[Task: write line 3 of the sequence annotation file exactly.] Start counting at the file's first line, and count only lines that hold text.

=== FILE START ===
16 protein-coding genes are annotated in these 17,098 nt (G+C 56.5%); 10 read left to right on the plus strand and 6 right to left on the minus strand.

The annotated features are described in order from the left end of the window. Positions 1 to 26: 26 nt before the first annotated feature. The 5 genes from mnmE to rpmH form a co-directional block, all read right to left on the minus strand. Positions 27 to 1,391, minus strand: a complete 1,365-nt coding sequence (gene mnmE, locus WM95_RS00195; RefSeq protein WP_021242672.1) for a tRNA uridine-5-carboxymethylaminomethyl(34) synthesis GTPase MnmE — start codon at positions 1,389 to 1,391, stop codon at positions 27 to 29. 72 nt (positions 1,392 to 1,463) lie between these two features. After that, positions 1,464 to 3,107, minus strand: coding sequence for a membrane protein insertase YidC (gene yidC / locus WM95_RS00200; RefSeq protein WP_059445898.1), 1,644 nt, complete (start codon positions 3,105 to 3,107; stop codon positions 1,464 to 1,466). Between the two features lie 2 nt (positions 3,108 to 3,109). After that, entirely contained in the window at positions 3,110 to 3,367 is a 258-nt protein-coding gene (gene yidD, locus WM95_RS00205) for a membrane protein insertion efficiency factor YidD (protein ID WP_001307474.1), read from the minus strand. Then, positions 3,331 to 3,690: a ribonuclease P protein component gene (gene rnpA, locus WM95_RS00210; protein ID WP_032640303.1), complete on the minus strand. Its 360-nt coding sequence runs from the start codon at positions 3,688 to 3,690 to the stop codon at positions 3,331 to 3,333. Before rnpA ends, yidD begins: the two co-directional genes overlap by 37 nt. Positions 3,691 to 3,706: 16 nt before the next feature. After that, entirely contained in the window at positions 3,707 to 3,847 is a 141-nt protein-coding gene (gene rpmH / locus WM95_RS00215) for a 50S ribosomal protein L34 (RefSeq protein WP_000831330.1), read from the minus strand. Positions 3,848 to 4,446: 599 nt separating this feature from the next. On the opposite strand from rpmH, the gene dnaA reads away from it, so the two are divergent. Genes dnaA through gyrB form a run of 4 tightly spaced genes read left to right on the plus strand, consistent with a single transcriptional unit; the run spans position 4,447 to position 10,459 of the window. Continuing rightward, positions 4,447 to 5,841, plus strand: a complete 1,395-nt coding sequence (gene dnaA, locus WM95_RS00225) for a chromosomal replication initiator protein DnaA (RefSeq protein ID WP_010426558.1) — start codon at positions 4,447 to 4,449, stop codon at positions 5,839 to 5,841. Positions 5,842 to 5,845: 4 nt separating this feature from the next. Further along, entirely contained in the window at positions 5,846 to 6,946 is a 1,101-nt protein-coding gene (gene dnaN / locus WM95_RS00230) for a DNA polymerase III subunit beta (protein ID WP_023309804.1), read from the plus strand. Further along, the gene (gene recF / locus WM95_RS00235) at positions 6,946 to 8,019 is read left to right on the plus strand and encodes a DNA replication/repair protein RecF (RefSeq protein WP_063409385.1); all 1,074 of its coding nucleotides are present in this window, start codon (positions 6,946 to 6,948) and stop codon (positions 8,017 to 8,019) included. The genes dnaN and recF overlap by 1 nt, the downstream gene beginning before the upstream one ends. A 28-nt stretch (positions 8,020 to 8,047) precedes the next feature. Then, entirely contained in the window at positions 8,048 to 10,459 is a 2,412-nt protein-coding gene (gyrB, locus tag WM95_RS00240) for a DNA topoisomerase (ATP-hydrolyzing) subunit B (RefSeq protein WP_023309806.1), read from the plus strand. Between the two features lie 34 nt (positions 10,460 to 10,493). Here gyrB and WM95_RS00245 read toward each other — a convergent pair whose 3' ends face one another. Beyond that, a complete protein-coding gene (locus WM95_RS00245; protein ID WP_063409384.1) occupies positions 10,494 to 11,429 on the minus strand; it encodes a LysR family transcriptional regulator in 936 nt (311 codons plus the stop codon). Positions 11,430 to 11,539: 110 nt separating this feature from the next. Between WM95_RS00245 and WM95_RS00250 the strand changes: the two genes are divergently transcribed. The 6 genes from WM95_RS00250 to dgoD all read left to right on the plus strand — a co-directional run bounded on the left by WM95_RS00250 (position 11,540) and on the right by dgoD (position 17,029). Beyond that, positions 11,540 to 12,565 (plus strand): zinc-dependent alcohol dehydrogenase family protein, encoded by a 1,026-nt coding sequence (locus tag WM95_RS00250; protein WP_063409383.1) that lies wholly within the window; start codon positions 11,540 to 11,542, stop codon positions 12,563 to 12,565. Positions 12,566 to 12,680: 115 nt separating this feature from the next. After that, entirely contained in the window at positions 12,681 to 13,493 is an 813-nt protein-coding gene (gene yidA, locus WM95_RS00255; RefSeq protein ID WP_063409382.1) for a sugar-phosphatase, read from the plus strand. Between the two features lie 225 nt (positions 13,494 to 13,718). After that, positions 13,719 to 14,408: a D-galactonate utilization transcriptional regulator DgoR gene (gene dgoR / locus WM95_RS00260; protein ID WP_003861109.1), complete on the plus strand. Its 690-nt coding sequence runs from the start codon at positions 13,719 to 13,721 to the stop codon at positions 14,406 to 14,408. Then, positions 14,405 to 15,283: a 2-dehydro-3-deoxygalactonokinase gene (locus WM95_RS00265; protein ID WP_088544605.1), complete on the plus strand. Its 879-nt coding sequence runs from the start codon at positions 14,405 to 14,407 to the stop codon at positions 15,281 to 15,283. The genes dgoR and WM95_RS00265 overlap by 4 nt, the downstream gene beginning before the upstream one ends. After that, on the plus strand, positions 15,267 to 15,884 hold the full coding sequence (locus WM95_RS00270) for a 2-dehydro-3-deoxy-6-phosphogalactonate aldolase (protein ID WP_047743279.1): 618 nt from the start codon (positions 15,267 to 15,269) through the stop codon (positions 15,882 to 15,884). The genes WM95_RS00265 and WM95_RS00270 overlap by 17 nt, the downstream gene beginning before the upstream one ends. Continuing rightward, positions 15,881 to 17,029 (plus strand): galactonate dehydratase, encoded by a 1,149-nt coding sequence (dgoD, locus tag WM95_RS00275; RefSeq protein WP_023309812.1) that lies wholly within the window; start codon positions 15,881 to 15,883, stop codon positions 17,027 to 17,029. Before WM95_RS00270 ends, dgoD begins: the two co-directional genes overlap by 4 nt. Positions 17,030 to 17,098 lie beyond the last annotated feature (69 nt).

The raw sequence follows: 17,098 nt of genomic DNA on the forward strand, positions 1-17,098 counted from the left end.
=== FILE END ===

The raw sequence follows: 17,098 nt of genomic DNA on the forward strand, positions 1-17,098 counted from the left end.